Mr. Palomar avoids and reduces to a minimum his association with his similars; he grows accustomed to making his mind a blank, expelling all indiscreet presences; he observes the sky on starry nights; he reads books on astronomy; he becomes familiar with the notion of sidereal spaces until this becomes a permanent piece in his mental furniture. Then he tries to make his thoughts retain simultaneously the nearest things and the farthest: when he lights his pipe he is intent on the flame of the match that at his next puff should allow itself to be drawn to the bottom of the bowl, initiating the slow transformation of shreds of tobacco into embers; but this attention must not make him forget even for a moment the explosion of a supernova taking place in the Large Magellanic Cloud at this same instant (that is to say, a few million years ago). The idea that everything in the universe is connected and corresponds never leaves him: a variation in the brightness of the Crab nebula or the condensation of a globular mass in Andromeda cannot help having some influence of the functioning of his record player or on the freshness of the watercress leaves in his salad bowl.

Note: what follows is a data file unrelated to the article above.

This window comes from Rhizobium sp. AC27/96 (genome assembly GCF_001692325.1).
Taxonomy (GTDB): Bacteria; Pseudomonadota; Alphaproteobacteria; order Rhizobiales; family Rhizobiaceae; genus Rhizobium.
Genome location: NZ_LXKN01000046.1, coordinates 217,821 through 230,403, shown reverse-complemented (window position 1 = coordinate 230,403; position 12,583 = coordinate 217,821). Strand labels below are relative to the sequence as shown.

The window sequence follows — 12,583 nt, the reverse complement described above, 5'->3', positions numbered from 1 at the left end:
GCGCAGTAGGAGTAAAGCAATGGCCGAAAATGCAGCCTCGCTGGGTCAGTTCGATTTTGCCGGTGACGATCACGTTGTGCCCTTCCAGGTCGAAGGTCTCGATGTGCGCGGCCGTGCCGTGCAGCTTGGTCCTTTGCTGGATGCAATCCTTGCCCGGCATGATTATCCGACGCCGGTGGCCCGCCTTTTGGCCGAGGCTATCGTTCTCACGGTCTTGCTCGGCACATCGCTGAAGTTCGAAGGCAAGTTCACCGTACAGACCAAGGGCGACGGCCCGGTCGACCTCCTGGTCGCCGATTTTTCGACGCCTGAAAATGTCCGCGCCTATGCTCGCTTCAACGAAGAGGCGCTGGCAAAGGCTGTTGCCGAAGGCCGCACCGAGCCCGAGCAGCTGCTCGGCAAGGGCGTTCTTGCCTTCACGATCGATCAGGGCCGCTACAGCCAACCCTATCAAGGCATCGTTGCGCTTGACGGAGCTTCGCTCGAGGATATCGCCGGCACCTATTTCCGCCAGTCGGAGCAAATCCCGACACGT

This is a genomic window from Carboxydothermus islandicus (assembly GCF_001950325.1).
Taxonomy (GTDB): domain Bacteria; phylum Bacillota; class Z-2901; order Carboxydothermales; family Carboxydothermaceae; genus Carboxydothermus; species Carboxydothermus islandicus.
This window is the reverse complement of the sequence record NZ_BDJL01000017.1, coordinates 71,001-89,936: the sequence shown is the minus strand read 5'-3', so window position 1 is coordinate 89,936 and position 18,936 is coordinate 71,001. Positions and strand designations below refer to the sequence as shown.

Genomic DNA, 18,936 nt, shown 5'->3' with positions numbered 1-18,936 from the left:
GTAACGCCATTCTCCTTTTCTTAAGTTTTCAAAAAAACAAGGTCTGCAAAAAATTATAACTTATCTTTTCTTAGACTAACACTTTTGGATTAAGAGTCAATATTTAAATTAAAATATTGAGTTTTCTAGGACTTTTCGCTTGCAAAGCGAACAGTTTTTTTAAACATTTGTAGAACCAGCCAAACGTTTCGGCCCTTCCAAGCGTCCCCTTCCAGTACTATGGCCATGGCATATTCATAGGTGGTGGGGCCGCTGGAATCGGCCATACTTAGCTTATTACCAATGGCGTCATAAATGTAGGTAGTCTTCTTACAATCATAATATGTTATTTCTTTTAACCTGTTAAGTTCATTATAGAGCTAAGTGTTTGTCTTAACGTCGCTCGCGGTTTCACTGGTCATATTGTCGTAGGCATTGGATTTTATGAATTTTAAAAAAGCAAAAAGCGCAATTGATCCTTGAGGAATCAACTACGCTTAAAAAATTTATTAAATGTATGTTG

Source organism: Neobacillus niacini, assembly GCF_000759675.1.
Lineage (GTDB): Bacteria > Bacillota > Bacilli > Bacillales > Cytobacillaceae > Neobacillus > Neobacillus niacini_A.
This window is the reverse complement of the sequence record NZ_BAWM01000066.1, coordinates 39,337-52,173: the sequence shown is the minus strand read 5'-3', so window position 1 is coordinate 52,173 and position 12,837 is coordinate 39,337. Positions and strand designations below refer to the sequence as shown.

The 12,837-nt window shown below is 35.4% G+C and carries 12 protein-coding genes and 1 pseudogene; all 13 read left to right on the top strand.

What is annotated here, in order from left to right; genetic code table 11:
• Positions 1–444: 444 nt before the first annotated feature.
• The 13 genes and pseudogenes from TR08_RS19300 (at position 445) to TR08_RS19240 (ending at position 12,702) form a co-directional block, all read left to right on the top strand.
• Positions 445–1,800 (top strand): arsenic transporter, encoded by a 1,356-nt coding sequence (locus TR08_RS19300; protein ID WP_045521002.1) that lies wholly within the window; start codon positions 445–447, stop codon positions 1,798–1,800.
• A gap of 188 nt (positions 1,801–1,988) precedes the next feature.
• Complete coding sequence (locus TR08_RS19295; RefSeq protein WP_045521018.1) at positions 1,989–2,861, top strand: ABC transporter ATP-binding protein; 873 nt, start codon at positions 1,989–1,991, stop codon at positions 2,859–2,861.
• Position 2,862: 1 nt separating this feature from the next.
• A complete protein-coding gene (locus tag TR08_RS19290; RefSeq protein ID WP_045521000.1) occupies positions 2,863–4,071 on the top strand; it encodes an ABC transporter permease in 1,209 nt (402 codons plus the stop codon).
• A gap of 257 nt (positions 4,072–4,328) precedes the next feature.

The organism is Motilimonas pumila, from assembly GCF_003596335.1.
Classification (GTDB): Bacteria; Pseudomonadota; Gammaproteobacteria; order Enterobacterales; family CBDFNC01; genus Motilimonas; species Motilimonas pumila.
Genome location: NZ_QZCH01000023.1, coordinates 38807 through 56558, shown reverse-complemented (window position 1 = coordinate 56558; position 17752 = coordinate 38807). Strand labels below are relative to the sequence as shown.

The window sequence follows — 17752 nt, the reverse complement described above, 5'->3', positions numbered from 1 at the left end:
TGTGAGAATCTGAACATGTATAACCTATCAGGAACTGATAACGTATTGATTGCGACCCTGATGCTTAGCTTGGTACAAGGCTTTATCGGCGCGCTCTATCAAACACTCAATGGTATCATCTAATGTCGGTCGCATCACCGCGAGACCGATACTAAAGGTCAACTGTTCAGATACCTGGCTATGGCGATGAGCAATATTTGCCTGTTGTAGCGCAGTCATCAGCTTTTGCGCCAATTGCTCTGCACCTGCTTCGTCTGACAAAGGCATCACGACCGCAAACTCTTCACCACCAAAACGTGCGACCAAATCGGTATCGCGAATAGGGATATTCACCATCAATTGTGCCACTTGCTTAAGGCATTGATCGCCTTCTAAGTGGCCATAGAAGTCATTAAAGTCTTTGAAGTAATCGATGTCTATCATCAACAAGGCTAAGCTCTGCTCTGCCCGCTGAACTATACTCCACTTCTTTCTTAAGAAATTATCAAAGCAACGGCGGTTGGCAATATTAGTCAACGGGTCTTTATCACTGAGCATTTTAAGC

– Italo Calvino
• Shi Zhiying’s series Palomar interprets the vision of Calvino’s Mr. Palomar, an ordinary man who looks at the world with an expansive, and unwittingly humorous, lens. She paints in black and white to allow viewers more space for imagining color. Her Universe looks real, and yet the stars are just smudges of paint.
• Kusu’s Stacking Rings are a set of two matte and one oxidized sterling silver rings.
• Monika’s Scarf combines two silk chiffon layers in grey and navy.
• Yuriko Sakai’s Room of Kappa is a tunnel of yarn, but only if you’re sitting in the designated chair and looking up.